Perhaps most importantly, it’s interested in answering questions that too often are ignored. After showing a clip of the daughter of Castile’s girlfriend attempting to comfort her mother, Diamond Reynolds, while she’s handcuffed in the back of a police car, Cenac asks, “For the people of Philando Castile’s community around St. Paul, what needs to happen for them to feel safer? How do they get a different outcome?”
Can another late-night comedy news show change the world? Probably not. But maybe it can inspire us to think differently. And that’s a start.
‘Art of a Champion’ exhibit celebrates best playoff sneakers from Nike, Jordan and Converse
Ray Allen, Rasheed Wallace and Julius ‘Dr. J’ Erving represented the three brands — and kicks they made iconic
4:20 PMNEW YORK — Back in 2012, a white mouthguard worn by LeBron James throughout one of his first playoff runs as a member of the Miami Heat featured one simple inscription: “XVI.” What those Roman numerals signify, 16, means a lot to the King and should to every player in the NBA. That’s because 16 wins in the postseason are what it takes to earn the distinction of being called an NBA champion.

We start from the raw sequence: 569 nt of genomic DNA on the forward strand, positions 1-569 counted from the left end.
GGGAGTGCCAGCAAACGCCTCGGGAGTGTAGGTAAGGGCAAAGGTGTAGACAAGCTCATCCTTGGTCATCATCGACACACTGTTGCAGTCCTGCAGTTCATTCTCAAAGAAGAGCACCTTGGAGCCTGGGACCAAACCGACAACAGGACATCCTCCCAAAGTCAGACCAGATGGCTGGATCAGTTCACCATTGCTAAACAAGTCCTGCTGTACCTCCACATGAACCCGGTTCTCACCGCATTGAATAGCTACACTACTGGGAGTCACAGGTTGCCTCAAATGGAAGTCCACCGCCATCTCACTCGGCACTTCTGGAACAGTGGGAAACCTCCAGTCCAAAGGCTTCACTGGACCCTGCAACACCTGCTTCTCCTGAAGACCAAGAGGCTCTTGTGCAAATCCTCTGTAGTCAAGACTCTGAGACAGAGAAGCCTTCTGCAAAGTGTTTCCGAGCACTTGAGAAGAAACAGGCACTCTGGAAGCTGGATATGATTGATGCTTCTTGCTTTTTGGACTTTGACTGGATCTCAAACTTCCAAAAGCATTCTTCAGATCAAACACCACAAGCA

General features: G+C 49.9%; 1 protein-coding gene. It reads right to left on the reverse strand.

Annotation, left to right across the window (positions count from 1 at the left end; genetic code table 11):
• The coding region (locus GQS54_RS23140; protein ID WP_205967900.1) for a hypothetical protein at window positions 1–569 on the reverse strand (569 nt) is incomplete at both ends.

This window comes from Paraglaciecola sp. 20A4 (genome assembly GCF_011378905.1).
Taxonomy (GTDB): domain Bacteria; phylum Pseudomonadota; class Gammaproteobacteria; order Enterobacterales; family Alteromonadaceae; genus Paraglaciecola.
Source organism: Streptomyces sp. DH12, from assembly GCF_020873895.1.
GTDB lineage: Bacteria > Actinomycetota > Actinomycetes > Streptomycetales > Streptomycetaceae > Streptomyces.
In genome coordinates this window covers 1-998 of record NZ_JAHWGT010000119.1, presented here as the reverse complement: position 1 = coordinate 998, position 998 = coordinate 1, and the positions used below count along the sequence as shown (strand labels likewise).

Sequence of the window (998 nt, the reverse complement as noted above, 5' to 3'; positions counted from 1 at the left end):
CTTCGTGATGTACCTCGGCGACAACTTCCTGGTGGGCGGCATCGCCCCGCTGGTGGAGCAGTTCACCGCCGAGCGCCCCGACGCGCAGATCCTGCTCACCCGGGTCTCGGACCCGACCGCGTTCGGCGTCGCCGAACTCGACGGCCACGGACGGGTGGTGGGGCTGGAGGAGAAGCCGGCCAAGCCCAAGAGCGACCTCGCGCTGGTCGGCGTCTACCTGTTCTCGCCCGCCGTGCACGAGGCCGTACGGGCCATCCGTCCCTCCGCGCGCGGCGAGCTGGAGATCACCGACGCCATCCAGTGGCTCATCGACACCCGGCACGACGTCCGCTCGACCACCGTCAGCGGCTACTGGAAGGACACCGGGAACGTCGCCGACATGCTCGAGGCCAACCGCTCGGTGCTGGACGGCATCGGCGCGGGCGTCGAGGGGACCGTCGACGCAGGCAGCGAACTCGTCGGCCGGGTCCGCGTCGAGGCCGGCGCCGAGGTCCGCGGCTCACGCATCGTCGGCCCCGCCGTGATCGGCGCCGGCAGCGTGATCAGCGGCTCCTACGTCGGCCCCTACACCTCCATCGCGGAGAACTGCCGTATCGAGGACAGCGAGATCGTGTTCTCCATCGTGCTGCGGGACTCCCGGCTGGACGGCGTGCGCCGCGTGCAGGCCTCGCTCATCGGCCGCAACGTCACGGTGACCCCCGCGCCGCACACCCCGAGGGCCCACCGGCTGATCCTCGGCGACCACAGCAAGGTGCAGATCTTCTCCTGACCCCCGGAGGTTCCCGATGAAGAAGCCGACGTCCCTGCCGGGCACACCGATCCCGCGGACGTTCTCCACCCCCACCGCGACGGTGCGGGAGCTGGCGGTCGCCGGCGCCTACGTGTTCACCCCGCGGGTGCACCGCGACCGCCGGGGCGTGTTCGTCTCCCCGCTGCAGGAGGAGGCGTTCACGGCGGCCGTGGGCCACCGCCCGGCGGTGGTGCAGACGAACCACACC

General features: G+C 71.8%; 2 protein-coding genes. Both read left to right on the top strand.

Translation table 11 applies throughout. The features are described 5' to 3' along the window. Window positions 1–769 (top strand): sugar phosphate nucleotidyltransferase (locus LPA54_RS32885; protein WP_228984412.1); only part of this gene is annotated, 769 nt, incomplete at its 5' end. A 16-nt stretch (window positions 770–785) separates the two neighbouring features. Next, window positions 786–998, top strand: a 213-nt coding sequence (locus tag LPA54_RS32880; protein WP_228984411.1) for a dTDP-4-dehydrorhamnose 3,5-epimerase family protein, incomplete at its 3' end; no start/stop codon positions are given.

On Monday, Nike, Air Jordan and Converse honored the upcoming 2018 playoffs, as well as that coveted number James put on his mouthpiece several years ago as motivation, with the exclusive “Art of a Champion” exhibit at Nike’s New York headquarters in midtown Manhattan. It featured a collection of 16 different pairs of sneakers from the three brands, representing multiple generations of basketball. Each pair, including a revamped version of the black-and-white low-top Converse that Bill Russell sported in Game 7 of the 1962 NBA Finals and the “Pass the Torch” Air Jordan 1s that celebrate Kawhi Leonard’s winning Finals MVP in 2014, were put on display below unique portraits of the shoes, crafted by a group of artists.
Other sneakers in the collection included Kobe Bryant’s “Final Seconds” Nike Kobe 1 Protros, Kevin McHale’s “No Easy Buckets” Converse Fastbreak high-tops, Scottie Pippen’s “Trifecta” Nike Air Maestro IIs, Rasheed Wallace’s “Rude Awakening” Nike Air Force 1 High Retros, Maya Moore’s “Rook to Queen” Air Jordan 11 lows, Wes Unseld’s “Intangibles” Converse Star Player Oxes, Moses Malone’s “Fo’ Fi’ Fo” Nike Air Force 1 Low Retros, Kevin Durant’s “Battle Tested” Nike Zoom KD IVs, LeBron James’ “25 Straight” Nike Zoom LeBron Soldier 1s, Julius “Dr. J” Erving’s “The Scoop” Converse Pro Leather mid-tops, Michael Jordan’s “Last Shot” Air Jordan 14s, Ray Allen’s “Locked and Loaded” Air Jordan 28s and “Gold Standard” Nike Air Force 270s. Every pair will be available at retail from April to June.